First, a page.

Recently, I challenged a reviewer who left a one-star review on a friend’s novel. I didn’t challenge the solitary star. I challenged the fact that the reviewer provided erroneous information in his review: He stated that Character X did not appear in the novel. He also admitted to not having finished the novel.

My challenge: Character X actually does appear in the novel — which the reviewer would have known, had he finished the book.

Now. Don’t get me wrong. I don’t advocate reading all the way through a book you’re not enjoying. I don’t finish books I don’t like. Who has the time for such shenanigans?

But. If you don’t finish the book, be honest about it — and be cautious about making absolute statements concerning the parts that you didn’t read. If you provide erroneous information about a novel, you are not helping fellow readers make informed decisions about their reading choices.

3. Give your fellow readers something they can relate to.

“If you like beach reads, you’ll enjoy this one.”

“Fantasy readers are going to eat this up.”

“This book is for the reader who’s always wondered what would happen if Orson Scott Card collaborated with V.C. Andrews.”

“If you enjoy YA novels, this probably isn’t the book for you.”

“This book reads very differently from the author’s other works, so keep that in mind.”

Whatever genre you’re reviewing, write toward it — because most of the people who read your review are going to be familiar with that genre. Let them know how a book follows expected conventions. Let them now how the book breaks from convention. Let them know whether or not the break from convention works well.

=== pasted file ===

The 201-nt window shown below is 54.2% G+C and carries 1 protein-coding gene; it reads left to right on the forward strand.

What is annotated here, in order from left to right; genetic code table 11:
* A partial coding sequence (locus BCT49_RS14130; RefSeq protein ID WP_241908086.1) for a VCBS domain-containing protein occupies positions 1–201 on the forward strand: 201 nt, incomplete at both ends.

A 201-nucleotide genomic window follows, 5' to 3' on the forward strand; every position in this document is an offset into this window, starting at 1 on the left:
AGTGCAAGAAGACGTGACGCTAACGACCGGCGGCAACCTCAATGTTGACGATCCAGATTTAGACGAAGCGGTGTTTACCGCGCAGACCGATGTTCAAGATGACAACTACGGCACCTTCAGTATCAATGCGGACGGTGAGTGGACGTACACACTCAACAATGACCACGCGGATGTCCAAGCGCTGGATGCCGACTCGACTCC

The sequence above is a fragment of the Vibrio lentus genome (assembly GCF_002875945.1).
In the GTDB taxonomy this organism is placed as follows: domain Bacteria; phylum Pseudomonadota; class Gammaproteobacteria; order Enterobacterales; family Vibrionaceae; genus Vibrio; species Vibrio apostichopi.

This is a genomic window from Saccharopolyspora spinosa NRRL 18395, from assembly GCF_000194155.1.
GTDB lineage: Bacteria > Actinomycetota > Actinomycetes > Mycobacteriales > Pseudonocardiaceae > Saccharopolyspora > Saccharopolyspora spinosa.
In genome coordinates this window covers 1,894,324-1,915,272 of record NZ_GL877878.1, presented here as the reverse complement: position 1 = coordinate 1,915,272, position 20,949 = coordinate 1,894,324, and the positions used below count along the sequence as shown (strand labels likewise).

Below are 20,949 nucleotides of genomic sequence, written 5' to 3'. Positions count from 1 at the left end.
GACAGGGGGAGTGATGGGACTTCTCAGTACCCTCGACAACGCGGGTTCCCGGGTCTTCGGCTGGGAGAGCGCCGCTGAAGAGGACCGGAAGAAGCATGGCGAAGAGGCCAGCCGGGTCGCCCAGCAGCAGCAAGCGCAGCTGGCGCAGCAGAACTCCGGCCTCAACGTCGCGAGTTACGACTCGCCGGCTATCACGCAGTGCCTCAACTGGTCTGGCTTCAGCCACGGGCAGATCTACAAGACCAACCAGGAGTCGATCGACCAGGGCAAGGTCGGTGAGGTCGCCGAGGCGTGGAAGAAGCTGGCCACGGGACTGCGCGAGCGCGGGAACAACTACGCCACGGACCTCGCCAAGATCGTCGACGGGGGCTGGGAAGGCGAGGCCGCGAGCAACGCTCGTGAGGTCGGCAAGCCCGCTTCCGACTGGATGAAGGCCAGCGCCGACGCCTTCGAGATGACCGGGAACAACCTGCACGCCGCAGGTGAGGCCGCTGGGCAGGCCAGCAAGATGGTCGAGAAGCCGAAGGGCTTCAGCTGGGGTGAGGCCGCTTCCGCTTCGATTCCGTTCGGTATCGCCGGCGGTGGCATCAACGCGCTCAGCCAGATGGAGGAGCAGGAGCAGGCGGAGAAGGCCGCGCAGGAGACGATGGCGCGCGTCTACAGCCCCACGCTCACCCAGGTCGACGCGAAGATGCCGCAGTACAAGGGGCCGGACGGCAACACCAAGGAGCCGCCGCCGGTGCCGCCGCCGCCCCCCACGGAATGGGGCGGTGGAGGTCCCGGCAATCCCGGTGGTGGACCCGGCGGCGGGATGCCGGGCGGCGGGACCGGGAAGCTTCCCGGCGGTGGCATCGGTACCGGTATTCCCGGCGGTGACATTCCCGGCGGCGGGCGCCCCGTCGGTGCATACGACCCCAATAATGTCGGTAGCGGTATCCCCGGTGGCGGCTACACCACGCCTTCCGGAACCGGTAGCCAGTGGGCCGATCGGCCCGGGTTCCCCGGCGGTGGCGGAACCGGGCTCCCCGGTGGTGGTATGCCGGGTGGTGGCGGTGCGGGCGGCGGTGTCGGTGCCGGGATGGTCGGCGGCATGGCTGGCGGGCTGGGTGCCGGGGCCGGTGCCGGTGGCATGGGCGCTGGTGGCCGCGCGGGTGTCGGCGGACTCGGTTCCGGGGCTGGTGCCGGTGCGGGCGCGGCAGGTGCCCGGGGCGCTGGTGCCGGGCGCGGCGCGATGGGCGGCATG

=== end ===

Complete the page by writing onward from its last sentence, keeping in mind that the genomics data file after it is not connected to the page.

Know the expectations your genre’s readers will bring to the novel you’re reviewing. Tell them whether or not the novel will meet those expectations.

If the writer does something crazy original that amazed you, tell them to expect that, too.

But for the sake of all that’s good and writerly, do heed the following point:

4. Warn fellow readers of spoilers.

Provide details.

But not too many.

You know when you’re reading a review, and you’re trying to figure out based on the review whether or not you want to buy this book that sounds kinda cool but you’re on the fence about it, and you’re reading along and BAM! the reviewer tells you exactly what happens at the story’s climax?

No? You don’t know? Well, maybe it’s just me. But trust me — it stinks.

The words “SPOILER ALERT” are your friends. For the love of Grabthar’s Hammer, use them.

5. Have fun with it.

Don’t worry too much about what I said in #1. Make your review readable, yes. But nobody’s going to grade you. Your fellow readers just want to know what you liked or didn’t like and whether or not they can relate to your opinion.

I was going to continue this point by saying that you should have fun with your review even if you didn’t have fun with the book. But you know what? That’s probably not very realistic of me, and that might be the writer in me coming out.

If you didn’t have fun with the book, you’re probably not going to have fun with the review (unless you’re feeling gleefully vindictive, I suppose). If you feel dismal about writing the review, then your tone will likely show it. And — although the writer in me mourns this part — that’s probably something your fellow readers need to hear about, too.

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And there you have it, y’all. My thoughts on writing an effective review. So, who are my blog-reading book-reviewers out there? Did I miss anything? Is there anything here you disagree with? Let’s talk about it. I’ve got a lot of opinions, but I’m not in the habit of reviewing everything I read. So I’d love to hear from you! What do you think?